Marketing teams in pharmaceutical and health food companies have a tough job. Medicines and supplements are usually designed to enhance health, stave off illness, or maintain the general state of wellness of its users. But competition is fierce in this sector, and the market is arguably oversaturated with rival products from beauty brands, network marketing businesses, and even food manufacturers. The marketing department is therefore tasked with raising awareness of these products, promoting differentiating features, creating interest for their projects in the market, and ultimately persuading the consumer to buy their product instead of that from a rival, while complying with the applicable advertising law and sector-related regulations.
When competition is fierce, the marketing department will be tempted to apply strong messages to differentiate their brand—from directly comparing their product to that from a rival, employing the most popular influencers to promote their products, gaining endorsements –where possible - from medical professionals, or phrasing the benefits in a way that makes their target market believe in the superiority of their brand. They will crunch the numbers, and make projections based on previous sales data, market demand, and category insight.
It’s difficult to argue with robust data, but the rules around making claims related to pharmaceuticals and supplements are complex, regardless of the means of advertising. It may be easier to comply with rules in the countries in which they buy offline advertising, but with the pandemic moving many campaigns online, and with the proliferation of social media and photograph sharing, the business can no longer be confident that the content will not reach an audience in a country in which the rules are being breached.
For example, direct comparison between rival products are acceptable in some jurisdictions such as the US, while in the EU comparative advertising is accepted as long as it does not denigrate competitors’ trademarks or products. For social media campaigns, specific restrictions may apply for regulated sectors. For example, online campaigns in Italy for over-the-counter products must be authorised by the Italian Health Ministry guidelines and any comments or reactions from users to the sponsored post must be disabled. Breaching advertising rules in any country can have detrimental financial and reputational consequences.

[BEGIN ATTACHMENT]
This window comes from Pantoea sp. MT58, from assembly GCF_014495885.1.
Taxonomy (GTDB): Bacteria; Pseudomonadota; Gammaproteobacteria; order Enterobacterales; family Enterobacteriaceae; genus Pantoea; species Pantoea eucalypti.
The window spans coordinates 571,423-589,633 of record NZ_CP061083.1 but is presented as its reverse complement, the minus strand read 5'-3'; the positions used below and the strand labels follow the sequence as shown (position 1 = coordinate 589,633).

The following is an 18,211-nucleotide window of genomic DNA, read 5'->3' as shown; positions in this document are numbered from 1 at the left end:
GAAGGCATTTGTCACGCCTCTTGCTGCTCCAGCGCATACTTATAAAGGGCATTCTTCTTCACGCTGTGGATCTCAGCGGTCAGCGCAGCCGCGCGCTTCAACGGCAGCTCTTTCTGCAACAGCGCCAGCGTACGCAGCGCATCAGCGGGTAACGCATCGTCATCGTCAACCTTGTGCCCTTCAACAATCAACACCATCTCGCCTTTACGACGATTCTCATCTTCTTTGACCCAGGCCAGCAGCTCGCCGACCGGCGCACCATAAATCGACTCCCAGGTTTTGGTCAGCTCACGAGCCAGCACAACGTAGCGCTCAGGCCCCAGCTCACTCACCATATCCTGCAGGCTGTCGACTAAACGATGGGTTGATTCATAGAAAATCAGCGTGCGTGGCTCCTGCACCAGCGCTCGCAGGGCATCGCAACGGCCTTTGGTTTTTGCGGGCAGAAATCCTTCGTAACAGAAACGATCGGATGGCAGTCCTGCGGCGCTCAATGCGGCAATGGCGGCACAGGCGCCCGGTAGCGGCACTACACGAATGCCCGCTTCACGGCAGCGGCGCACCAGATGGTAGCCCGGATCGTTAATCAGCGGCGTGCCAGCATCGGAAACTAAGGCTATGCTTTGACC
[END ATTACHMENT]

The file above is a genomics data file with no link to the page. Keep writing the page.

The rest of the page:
While stocks last
Marketers might be forgiven for assuming the agencies they work with will provide the advice they need to comply with advertising rules around the world. Unfortunately, what is appropriate in one country may not be acceptable in another, and many agencies lack the expertise and knowledge of the rules globally. Sometimes, the legal department is last to find out about a marketing campaign, providing final sign-off on content, disclaimers, and claims around health benefits. Exaggerated, misleading or even false, advertising claims can cause reputational damage, along with reprimand (and fines) from advertising standards bodies, trading standards bodies, and other regulatory organisations and government authorities.
Safeguarding the company’s reputation and avoiding reprimand are only part of the consideration. Legal counsel may also need to protect the company from litigation against exaggerated claims. They are likely to tell the marketing department not to promise weight loss, increased health benefits, or miracle cures, as failure to “follow through” on the brand promise may spur litigation from disgruntled consumers as well as from competitors.
Everything must go
To avoid litigation, mitigate risk of reputational damage, and maintain harmony with internal teams, there are several steps the General Counsel could take: